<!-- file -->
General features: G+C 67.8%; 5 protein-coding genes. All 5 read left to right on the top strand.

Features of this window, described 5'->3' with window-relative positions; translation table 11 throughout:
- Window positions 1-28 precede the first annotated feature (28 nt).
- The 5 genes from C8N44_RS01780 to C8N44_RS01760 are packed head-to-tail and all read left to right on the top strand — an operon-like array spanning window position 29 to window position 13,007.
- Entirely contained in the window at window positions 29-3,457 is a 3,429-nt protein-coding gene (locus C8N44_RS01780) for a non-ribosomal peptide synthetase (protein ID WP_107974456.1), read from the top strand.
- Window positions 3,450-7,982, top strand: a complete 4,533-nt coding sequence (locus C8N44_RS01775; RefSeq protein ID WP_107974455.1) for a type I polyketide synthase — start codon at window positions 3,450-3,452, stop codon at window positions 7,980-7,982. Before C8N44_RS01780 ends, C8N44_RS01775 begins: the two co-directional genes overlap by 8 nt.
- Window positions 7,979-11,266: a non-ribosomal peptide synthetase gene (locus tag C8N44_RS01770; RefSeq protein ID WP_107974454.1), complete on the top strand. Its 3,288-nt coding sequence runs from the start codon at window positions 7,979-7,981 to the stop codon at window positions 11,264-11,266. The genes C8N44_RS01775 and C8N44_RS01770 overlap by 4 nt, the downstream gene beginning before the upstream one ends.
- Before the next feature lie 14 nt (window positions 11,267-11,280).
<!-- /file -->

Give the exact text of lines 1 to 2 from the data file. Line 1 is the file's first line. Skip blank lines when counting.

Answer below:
General features: G+C 67.8%; 5 protein-coding genes. All 5 read left to right on the top strand.

Features of this window, described 5'->3' with window-relative positions; translation table 11 throughout: